At the end of November 1993, the peace agreement and the ceasefire were on very delicate footing when a massacre in Ruhengeri prefecture brought the RPF and the government into conflict, both of which refused to participate in the joint commission set up to integrate the military, thus further delaying demobilization efforts (doc. 19 and document 20). The Arusha Accords were a UNITED Nations-sponsored agreement between the RPF, a predominantly Tutsi rebel group, and the Rwandan government. This contribution will focus specifically on the section on military power-sharing (demobilization and reintegration) of the Arusha Agreement, which was a minor but decisive part of the broader political context in which the genocide took place. These documents highlight the inability of the international community to fully support Rwanda`s peace efforts, as well as the Rwandan government and the inability of the RPF to implement peace. This document describes the plans for a citizen security apparatus under a new government and two important points on demobilization. The Rwandan government wants the soldiers identified for demobilization to be separated from the rest of the troops and then “released for demobilization activity.” The RPF wants all troops to stay together until demobilization. In addition, the RPF wants remuneration for the families of deceased soldiers, but the Rwandan government opposes this because “it has no comparable system and could never verify RPF claims”. Ambassador Flaten writes that any mention of demobilization is causing an increase in violence on the streets of Rwanda. It reports an outbreak of violence in Ruhengeri, a town northeast of Kigali, due to Kinyarwanda Radio`s “insufficient coverage of government plans to demobilze the army.” The French-language channel reported that “the government was considering plans to retrain demobilized soldiers once the war was over,” but at Kinyarwanda station, “it simply emerged that the army had to be demobilized.” As part of the Arusha negotiations, the international community was called upon to provide a “neutral international force” to assist in the implementation of the peace agreements. This includes helping to facilitate the outrage, demobilization and reintegration programme and securing funding for the programme (documents 10 and 39). However, the international community has struggled to put in place the means, the Rwandans have never set up the transitional government and the demobilization programme has never been implemented (document 23).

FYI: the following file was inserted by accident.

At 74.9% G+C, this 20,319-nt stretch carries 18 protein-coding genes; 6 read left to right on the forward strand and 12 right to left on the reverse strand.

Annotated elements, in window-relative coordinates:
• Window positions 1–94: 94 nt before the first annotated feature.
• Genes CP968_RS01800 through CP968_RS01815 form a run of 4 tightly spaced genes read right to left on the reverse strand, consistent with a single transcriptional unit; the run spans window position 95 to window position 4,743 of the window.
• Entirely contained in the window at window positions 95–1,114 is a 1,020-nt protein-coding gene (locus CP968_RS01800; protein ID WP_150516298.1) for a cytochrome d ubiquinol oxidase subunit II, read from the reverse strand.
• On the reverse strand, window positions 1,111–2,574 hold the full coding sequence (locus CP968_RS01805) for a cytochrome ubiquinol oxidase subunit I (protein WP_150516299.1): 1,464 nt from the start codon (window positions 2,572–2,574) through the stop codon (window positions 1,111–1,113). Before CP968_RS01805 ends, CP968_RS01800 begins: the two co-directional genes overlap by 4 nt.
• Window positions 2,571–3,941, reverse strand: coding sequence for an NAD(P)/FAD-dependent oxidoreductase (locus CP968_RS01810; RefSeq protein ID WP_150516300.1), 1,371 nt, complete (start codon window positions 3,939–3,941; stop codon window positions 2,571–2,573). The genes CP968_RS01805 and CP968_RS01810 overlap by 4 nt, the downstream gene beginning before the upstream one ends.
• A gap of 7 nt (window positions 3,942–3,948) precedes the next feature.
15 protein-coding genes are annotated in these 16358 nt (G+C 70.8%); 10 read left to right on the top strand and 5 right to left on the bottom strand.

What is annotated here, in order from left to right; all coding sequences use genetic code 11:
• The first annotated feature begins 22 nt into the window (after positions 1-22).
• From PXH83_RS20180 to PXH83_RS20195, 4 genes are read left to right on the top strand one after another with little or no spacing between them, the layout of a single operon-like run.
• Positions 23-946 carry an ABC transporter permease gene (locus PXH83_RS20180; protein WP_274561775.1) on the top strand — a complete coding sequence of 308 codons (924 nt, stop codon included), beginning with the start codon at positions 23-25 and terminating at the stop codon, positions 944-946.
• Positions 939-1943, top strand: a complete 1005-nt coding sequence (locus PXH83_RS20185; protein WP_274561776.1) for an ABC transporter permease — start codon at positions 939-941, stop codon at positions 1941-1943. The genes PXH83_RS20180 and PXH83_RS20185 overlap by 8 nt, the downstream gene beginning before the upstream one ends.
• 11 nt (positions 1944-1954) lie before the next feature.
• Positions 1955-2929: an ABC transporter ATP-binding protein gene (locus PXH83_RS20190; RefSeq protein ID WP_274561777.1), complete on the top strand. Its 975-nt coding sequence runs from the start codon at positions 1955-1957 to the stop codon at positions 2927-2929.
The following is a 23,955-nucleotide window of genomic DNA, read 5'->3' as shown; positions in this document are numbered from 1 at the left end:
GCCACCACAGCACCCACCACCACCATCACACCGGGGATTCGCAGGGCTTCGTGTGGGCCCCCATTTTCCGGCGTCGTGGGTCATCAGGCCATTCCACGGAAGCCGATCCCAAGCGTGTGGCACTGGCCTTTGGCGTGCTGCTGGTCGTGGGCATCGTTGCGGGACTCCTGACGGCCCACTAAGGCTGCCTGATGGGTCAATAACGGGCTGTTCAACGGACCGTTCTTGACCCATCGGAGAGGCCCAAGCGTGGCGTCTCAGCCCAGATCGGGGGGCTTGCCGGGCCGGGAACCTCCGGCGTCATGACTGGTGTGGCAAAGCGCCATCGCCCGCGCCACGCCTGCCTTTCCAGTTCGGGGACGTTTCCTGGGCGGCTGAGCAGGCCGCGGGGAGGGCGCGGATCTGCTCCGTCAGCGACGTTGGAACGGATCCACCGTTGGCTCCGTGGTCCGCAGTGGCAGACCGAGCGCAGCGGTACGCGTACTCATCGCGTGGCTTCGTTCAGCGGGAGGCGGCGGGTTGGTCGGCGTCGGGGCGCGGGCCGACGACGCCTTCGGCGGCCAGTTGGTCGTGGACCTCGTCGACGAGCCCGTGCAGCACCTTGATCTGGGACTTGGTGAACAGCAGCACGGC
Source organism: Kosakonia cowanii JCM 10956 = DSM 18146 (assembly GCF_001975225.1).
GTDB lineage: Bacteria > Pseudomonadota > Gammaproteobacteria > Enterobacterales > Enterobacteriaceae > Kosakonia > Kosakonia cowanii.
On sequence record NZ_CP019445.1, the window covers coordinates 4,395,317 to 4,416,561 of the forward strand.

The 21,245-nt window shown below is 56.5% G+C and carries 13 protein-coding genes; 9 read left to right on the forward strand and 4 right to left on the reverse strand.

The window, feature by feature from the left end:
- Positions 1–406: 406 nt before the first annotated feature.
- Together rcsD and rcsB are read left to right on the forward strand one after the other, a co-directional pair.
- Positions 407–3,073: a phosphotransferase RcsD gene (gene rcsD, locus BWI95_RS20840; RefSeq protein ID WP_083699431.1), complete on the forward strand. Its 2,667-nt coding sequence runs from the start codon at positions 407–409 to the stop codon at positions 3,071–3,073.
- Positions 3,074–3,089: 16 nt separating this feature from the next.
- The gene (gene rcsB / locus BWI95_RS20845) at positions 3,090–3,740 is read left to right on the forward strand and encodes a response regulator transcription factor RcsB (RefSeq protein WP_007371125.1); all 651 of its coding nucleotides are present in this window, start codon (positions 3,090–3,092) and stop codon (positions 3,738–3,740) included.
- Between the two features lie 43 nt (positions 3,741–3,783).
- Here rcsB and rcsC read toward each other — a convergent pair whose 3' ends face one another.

This document provides an update on the negotiations in Arusha, including the integration and demobilization of armies, under discussion The shares of the armed forces, possible integration processes and the estimated number of troops to be demobilized. Ambassador Flaten writes: “Rwandans are ready to make a firm proposal for integration and have shown good reflection on the demobilization that followed.